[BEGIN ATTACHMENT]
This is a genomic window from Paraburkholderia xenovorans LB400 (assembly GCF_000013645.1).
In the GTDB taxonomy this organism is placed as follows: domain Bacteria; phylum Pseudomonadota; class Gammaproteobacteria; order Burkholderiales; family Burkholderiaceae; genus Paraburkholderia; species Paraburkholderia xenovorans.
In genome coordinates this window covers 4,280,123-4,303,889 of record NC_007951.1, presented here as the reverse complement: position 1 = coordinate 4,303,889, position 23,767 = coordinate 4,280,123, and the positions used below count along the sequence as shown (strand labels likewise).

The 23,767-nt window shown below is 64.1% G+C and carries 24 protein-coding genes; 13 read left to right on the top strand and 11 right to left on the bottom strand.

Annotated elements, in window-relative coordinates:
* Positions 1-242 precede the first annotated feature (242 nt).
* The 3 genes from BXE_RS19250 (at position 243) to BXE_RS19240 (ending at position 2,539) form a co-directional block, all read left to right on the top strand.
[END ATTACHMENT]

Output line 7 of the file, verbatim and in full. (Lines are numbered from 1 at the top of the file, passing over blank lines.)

* The 3 genes from BXE_RS19250 (at position 243) to BXE_RS19240 (ending at position 2,539) form a co-directional block, all read left to right on the top strand.